Overall, the build quality of the Moto G goes above and beyond its pricetag. A theme that you’ll soon discover runs right through the rest of this review.
Screen: untouchable at this price
The Moto G’s 4.5in 720p 326ppi display is, quite frankly, untouchable at this price point. It stands head and shoulders above anything else at this end of the market, but it gets even better.
The Galaxy S4 Mini and HTC One Mini cost £223 and £300 respectively, and neither of their screens are 720p.
It’s not all about resolution, but we’re happy to report that the Moto G’s display is also bright, sharp and has natural colours.
As with most LCD displays, blacks could be deeper, but there’s little else to complain about.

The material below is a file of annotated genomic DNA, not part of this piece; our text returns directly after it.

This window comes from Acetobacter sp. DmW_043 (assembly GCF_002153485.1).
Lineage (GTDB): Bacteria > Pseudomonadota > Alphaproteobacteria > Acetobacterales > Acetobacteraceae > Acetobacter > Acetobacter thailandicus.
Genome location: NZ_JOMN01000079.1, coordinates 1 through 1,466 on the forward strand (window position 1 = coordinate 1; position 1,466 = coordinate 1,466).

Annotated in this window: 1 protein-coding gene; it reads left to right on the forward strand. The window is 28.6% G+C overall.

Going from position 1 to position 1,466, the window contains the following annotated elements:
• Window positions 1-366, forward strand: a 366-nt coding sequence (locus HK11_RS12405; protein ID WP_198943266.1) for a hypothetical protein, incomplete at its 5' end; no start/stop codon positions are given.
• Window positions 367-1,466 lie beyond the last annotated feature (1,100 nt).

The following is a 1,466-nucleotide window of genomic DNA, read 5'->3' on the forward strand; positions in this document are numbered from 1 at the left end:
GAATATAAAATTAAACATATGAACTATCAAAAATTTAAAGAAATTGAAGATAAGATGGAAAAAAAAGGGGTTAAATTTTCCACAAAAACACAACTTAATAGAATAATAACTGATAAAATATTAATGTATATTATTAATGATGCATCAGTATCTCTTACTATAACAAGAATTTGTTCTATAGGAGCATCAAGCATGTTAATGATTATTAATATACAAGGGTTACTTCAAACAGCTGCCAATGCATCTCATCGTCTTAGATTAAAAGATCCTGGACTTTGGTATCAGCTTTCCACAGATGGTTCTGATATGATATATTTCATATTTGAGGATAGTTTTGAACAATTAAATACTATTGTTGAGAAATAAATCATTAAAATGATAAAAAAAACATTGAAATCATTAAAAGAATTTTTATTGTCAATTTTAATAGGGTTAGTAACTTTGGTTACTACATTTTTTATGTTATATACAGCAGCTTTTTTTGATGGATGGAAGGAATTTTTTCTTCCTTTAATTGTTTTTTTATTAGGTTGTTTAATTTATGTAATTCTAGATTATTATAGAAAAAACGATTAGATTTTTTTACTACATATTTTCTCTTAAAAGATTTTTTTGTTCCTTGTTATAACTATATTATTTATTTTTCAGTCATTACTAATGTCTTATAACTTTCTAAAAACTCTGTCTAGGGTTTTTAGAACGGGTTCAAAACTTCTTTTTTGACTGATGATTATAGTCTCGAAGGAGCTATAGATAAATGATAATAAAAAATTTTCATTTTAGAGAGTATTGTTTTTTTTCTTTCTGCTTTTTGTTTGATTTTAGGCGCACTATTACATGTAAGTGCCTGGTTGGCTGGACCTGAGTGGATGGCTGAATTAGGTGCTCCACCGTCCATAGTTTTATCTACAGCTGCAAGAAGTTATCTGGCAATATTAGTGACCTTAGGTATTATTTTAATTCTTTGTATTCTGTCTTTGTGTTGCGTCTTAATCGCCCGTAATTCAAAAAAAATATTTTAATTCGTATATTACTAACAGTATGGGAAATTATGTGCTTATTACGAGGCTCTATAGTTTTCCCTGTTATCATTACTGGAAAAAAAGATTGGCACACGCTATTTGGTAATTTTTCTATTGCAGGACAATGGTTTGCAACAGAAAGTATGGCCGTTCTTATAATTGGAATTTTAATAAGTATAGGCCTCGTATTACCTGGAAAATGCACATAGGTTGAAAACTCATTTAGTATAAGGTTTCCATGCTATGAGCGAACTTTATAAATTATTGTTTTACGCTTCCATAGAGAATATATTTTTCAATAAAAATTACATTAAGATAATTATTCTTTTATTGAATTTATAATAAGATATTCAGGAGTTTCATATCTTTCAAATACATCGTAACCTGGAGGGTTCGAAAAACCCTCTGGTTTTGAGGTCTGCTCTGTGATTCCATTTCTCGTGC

Its 4.5in size (yes, that is bigger than the iPhone 5s screen) also hits the sweet spot for the majority of users as it’s easy to use with one hand. No thumb sprains here folks.
Power: Feel the G-force
This is it, right? This is where it all falls apart?
You’d assume that Motorola could only afford to put in a hamster wheel processor at this price, but the Moto G actually packs in Qualcomm’s 1.2GHz quad-core Snapdragon 400 processor.
While it’s not as powerful as the absolutely blazing-fast Snapdragon 800, it’s far from a slouch, and the Moto G handles demanding games such as Real Racing 3 without any hiccups. Again, this goes above and beyond the sort of expectation that the sticker price suggests.
We streamed music via Bluetooth while writing part of this very review, and in the background we had Chrome open with ten tabs, a reddit app and a messaging app open.
This left around 340mb of RAM available once all the other background processes were taken into account, and the G did occasionally slow down a touch with a little keyboard lag and the occasional pause when switching between apps.